REVIEW: Cellfish (Silo Theatre)

June 19, 2018
[Big Fish] If truth is often stranger than fiction, why is plausibility so necessary in theatrical plot? While Shakespeare was never opposed to using coincidence or serendipity in order to drive the action of his plays, when such treatments are applied to contemporary modes of theatrical style, the resulting juxtaposition between anachronistic action and modern spectacle risks becoming jarring to […]

REVIEW: La Vie Dans Une Marionette (White Face Crew)

June 22, 2016
[Master Showmen] As soon as the  man in white face paint screamed ‘lock ze doors!’, I knew we were in for something interesting. La Vie Dans Une Marionette is a delightful confection of humour and surprising pathos. Making a return visit to The Basement as part of their Matariki season, White Face Dance Crew tell the story of a lonely pianist (Tama Jarman) and the […]

REVIEW: Angels in America Part Two: Perestroika (Silo)

April 1, 2014
Poetry in Motion [by James Wenley] “The Great question before us is: Are we doomed? The Great question before us is: Will the Past release us? The Great question before us is: Can we Change? In Time? And we all desire that Change will come” That’s a grab quote from the start of Part Two. Alison Bruce, donning a wispy beard […]

REVIEW: Angels in America Part One: Millennium Approaches (Silo)

March 24, 2014
America Rediscovered [by James Wenley] It is very subtle, and depending where you are sitting, invisible. Etched onto the stage floor is one of the most famous sentences from world history: “We hold these truths to be self-evident, that all men are created equal, that they are endowed by their Creator with certain unalienable Rights…” For his final offering as Artistic Director […]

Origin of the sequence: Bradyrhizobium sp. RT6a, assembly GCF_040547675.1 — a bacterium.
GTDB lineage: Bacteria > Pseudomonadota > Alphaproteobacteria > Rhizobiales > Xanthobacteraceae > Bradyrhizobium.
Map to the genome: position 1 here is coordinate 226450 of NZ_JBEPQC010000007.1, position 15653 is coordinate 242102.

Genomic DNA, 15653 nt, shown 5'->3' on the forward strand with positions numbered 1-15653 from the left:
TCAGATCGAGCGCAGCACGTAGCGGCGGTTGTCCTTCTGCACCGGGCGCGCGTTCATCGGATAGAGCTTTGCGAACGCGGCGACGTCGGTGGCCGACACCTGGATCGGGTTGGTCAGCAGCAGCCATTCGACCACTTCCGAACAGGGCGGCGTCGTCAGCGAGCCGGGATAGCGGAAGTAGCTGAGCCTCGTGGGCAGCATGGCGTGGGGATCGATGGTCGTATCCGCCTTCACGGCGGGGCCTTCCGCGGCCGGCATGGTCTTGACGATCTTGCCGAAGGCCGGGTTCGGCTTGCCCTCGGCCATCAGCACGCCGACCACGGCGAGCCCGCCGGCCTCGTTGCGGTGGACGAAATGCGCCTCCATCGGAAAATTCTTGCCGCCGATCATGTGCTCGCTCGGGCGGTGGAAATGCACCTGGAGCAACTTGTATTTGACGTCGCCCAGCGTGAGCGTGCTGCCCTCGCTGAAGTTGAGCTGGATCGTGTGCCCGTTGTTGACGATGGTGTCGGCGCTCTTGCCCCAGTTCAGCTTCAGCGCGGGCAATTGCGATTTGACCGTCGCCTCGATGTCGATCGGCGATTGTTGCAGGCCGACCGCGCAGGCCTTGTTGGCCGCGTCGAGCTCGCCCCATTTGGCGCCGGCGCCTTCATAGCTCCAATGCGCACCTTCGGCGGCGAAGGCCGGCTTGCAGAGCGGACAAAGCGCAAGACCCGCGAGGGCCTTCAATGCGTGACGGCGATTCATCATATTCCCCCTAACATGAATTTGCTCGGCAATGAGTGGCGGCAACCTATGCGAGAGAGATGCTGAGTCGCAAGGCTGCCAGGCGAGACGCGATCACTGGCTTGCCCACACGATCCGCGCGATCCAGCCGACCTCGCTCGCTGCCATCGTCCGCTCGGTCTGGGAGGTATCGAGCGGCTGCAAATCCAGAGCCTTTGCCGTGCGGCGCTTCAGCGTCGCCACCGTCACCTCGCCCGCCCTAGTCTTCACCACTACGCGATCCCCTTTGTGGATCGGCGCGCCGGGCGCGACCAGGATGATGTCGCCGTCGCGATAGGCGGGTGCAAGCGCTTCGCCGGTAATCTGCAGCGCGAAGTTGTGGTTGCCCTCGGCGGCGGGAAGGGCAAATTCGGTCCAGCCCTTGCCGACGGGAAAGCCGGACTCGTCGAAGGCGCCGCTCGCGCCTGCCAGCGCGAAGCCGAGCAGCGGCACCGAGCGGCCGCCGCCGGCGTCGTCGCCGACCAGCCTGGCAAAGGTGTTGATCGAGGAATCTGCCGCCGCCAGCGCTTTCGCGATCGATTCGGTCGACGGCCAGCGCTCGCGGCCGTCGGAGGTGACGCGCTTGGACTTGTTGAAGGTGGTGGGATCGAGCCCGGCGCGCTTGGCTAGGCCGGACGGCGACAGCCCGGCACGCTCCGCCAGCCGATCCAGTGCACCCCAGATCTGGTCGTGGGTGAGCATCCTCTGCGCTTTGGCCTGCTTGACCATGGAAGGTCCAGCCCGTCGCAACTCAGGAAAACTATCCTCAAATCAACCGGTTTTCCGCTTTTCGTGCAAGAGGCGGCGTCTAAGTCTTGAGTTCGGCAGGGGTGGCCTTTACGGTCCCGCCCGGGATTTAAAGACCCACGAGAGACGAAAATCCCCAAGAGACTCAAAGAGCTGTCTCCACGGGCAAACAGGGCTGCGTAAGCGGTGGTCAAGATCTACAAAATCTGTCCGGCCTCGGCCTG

REVIEW: La Vie dans une Marionette (Auckland Fringe)

March 1, 2013
Joie de vivre [by James Wenley] It is strange at first to see performers Tama Jarman, Justin Haiu and Jarod Rawiri in the white face, white gloves, and the exaggerated clothing of a mime artist. While the art of mime, along with clowning, is typically taught as a module in drama training, and while it informs a lot of local […]

REVIEW: I, George Nepia

September 21, 2011
More than just ‘Invincible’ [by James Wenley] At the age of 19, George Nepia earned himself a place in Rugby history. As fullback on the All Black squad during the tour of Europe in 1924/25, he played in all 30 matches, and the All Blacks won them all. The team would be hailed as the ‘Invincibles’ and Nepia as the […]

REVIEW: The Brothers Size (Silo Theatre)

June 1, 2011
Brooding tale of Brotherhood [by James Wenley] The Brothers Size is a play that ignites the senses. Playwright Tarell Alvin McCraney has been burdened with all sorts of praise, the voice of his generation, the savior of American theatre. He grew up in Miami’s deprived Liberty City housing projects, and has worked with such prestigious theatrical institutions as the Royal Shakespeare Company […]

PREVIEW: The Brothers Size (Silo Theatre)

May 27, 2011
Jarod Rawiri sizes up latest role [by Sharu Delilkan] Jarod Rawiri has taken to the ‘ghetto lingo’ of Boston like a duck to water. He plays Ogun Size, one of the three main characters in Silo Theatre’s latest production The Brothers Size. Rawiri says he has really enjoyed creating the movement for the vocabulary, which he says “has almost become […]